There’s honestly a lot I could pick apart about End of Days but to put it simply and to wrap this up, it’s just lowest common denominator horseshit and even though Schwarzenegger has made some real crap in his career, the guy deserved better than this.

Rating: 3/10
Pairs well with: all the other religious horror that was running rampant around the turn of the millennium.

Film Review: Monster Party (2018)

Also known as: Killer Party (UK)
Release Date: October 1st, 2018 (Beyond Fest)
Directed by: Chris von Hoffman
Written by: Chris von Hoffman
Music by: Felix Erskine, Nao Sato
Cast: Sam Strike, Erin Moriarty, Kian Lawley, Julian McMahon, Virginia Gardner, Brandon Michael Hall, Robin Tunney, Lance Reddick, Bill Engvall

RLJ Entertainment, AMC Networks, 89 Minutes

Review:

“Here I am, a functioning member of society.” – Roxanne Dawson

As a Shudder subscriber, I’ve been trying to work my way through the Shudder exclusives. This one is a pretty recent addition to the streaming service and it boasts a pretty capable cast with Julian McMahon, Robin Tunney and Lance Reddick. Hell, even “blue collar” comedian Bill Engvall shows up in this.

This also starts off fairly well with a good, engaging premise.

However, as the film rolls on, it all fell apart for me.

There were a lot of interesting angles that this film could have had but ultimately, it took a pretty pedestrian and derivative route, marking cliches off of the checklist and trying to throw a mix of craziness and gore at its audience without really providing anything new or fresh.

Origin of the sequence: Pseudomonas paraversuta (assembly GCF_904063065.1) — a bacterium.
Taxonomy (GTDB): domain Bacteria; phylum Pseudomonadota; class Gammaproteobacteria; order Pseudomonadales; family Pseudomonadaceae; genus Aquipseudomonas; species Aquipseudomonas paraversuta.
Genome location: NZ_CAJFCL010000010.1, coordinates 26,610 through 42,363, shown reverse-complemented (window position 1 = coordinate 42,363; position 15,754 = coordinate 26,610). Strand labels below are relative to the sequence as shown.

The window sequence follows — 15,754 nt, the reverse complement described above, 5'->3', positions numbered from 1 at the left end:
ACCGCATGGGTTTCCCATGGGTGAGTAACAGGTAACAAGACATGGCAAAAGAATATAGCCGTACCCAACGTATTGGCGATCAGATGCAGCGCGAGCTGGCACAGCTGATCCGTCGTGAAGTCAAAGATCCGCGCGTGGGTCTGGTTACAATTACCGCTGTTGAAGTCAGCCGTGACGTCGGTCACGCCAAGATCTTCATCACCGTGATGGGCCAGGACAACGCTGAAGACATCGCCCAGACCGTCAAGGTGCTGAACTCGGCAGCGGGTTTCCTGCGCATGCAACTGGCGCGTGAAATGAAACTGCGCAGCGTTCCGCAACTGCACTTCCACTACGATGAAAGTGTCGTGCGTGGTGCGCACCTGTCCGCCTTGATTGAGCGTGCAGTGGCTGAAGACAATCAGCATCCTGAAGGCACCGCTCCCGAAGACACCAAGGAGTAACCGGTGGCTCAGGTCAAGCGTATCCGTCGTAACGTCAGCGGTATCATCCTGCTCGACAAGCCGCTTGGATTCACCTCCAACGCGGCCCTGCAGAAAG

The acting was better than average for something like this but it gets lost in the mess of a movie, which tried really hard to be overly stylized and hip but felt more like a direct to video horror film from the ’90s that you never would’ve heard of if not seeing it taking up shelf space in Blockbuster by the register.

All that being said, the film isn’t a waste of time for fans of the slasher or psycho family sub genres of horror. I did like it for the most part but in the end, it was predictable, far from shocking and quite tiresome by the third act.

Rating: 5.25/10
Pairs well with: other recent slashery films but nothing good comes to mind.

Film Review: Empire Records (1995)

Also known as: Rock & Fun, Empire (working titles)
Release Date: September 22nd, 1995 (limited)
Directed by: Allan Moyle
Written by: Carol Heikkinen
Music by: various artists
Cast: Anthony LaPaglia, Maxwell Caulfield, Debi Mazar, Rory Cochrane, Johnny Whitworth, Robin Tunney, Renée Zellweger, Liv Tyler, Ethan Embry, Coyote Shivers, James ‘Kimo’ Willis, Brendan Sexton III, Ben Bode

Regency Enterprises, Warner Bros., 90 Minutes, 107 Minutes (Special Extended Edition)

Review:

“We mustn’t dwell… no, not today. We can’t. Not on Rex Manning Day.” – Mark

Empire Records was not a hit when it came out in theaters but it had a pretty limited release and when it did expand into more theaters, it still didn’t get into a lot of them. In fact, I never even heard of the movie until it came out on VHS in 1996 while I was working at a video store. I checked it out and liked it but I never imagined that it was something that many people would see or that would gain a pretty good cult following.

I think that it resonated with me because I was the same age as the characters, I worked in a video store and a music store and it felt a bit more like an ’80s teen comedy, which were movies I grew up on and had an impact on me as a kid.